The Metropolitan Police Service has apologised to more than a thousand victims of crime, after sending them each others' email addresses.
The force made the error when it emailed a survey to the crime victims, only to put their email addresses into the visible CC field rather than the hidden BCC field. A spokesman for the Met told ZDNet UK on Friday that 15 of the recipients complained about the data breach, although it is not yet clear whether any were formal complaints.
"The sharing of the data was the result of human error and occurred on Monday 30 January when the Crime Recording and Investigation Bureau (CRIB) project was emailing out a survey to ensure that victims were receiving a better service as part of the MPS creation of a single telephone investigation unit for London," the force said in a statement on Thursday.
A total of 1,136 emails went out in this manner, in seven batches of between 119 and 198 recipient each. Each person in a batch was able to see the email addresses of everyone else in that batch.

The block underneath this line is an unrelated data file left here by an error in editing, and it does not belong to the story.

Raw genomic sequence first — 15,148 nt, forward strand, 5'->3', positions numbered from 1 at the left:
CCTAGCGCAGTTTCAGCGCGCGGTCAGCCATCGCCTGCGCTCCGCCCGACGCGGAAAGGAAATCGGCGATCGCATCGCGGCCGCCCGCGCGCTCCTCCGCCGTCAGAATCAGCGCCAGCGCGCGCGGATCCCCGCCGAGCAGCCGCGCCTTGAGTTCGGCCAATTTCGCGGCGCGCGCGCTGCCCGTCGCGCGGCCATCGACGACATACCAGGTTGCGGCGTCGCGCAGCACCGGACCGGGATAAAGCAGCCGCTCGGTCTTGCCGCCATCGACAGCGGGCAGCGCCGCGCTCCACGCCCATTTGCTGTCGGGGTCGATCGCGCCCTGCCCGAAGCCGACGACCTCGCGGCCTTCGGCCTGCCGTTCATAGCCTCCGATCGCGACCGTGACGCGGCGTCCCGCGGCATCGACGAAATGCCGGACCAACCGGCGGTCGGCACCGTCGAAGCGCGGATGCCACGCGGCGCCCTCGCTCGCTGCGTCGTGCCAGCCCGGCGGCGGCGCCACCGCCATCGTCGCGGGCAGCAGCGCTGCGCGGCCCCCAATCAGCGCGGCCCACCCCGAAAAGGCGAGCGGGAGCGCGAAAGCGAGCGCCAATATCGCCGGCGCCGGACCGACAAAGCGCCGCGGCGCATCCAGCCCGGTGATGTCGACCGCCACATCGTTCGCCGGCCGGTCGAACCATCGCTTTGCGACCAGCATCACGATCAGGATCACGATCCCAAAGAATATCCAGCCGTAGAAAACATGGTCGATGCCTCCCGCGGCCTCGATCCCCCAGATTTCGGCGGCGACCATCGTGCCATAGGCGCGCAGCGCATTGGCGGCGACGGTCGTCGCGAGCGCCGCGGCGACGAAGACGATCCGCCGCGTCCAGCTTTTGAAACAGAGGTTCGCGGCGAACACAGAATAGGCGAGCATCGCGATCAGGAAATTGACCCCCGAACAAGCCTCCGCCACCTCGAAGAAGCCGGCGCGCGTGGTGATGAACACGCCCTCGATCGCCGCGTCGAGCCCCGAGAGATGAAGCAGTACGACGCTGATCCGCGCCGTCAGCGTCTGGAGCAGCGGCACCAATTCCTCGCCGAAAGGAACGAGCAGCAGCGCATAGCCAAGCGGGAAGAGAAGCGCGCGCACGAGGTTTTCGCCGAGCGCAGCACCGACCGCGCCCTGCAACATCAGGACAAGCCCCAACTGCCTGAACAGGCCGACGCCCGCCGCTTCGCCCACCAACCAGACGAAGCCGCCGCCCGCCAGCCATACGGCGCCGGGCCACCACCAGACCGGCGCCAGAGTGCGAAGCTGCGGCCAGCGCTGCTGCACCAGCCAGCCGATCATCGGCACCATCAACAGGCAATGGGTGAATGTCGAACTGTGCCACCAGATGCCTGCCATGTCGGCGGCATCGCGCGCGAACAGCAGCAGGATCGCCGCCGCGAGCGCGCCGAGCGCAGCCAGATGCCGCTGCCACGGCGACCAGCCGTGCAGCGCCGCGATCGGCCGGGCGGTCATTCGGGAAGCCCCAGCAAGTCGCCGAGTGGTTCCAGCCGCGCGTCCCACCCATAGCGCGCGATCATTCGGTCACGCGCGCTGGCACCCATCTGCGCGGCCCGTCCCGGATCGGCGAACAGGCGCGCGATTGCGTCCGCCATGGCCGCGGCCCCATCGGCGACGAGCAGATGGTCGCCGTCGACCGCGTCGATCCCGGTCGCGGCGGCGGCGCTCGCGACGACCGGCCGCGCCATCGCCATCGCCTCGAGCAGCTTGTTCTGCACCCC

"No other personal details were revealed, and we are contacting everyone affected to explain what happened and to apologise," the Met said. "We are also reviewing our processes in relation to surveys of this kind to minimise the risk of similar mistakes being made in the future, and as a matter of course we have notified the Information Commissioner's Office."
The Information Commissioner's Office (ICO) told ZDNet UK on Friday that it was looking into the situation.
"We have recently been informed of a possible data breach which may involve the Metropolitan Police," the ICO said in a statement. "We will be making enquiries into the circumstances of the alleged breach of the Data Protection Act before deciding what action, if any, needs to be taken."
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